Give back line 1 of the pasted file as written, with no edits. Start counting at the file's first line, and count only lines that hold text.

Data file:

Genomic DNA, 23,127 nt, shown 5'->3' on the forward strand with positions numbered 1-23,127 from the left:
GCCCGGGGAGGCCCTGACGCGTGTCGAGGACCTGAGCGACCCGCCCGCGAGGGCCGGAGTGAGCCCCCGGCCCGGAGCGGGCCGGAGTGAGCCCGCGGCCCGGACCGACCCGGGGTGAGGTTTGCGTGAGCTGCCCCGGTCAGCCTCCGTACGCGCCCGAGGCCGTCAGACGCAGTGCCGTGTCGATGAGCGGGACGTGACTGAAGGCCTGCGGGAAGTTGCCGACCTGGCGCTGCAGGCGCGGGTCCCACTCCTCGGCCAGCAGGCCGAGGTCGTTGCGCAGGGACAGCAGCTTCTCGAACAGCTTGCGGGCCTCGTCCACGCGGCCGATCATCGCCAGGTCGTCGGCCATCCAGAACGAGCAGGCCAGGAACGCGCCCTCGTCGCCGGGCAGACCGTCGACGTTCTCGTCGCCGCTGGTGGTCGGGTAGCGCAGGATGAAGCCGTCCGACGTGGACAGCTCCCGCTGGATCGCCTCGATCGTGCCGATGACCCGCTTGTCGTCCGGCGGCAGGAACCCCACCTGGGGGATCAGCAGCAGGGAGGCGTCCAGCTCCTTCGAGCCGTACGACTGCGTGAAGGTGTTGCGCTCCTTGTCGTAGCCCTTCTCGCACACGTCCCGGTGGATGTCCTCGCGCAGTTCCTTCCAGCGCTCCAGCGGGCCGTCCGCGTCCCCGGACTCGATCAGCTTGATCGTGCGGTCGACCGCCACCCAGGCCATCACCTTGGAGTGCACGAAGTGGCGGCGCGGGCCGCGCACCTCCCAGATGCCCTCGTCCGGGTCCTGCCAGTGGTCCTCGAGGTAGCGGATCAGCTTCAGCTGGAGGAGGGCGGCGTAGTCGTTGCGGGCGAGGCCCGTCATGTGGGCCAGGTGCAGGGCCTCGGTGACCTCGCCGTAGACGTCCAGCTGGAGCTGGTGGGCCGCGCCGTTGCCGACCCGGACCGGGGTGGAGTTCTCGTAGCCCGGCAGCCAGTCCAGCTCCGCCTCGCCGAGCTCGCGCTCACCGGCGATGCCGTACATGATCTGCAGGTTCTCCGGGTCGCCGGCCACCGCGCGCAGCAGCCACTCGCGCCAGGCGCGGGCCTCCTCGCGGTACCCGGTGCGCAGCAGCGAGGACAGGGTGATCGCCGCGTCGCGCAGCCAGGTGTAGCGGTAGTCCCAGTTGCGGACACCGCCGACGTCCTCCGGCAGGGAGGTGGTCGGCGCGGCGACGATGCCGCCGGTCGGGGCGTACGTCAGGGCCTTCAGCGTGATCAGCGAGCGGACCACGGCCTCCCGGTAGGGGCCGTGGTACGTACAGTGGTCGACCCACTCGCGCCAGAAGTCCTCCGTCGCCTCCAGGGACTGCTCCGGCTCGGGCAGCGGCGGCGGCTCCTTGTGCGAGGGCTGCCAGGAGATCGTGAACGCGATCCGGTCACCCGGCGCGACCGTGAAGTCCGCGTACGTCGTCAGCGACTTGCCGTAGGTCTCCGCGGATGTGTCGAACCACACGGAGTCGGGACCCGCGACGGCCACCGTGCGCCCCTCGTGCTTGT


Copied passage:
Genomic DNA, 23,127 nt, shown 5'->3' on the forward strand with positions numbered 1-23,127 from the left: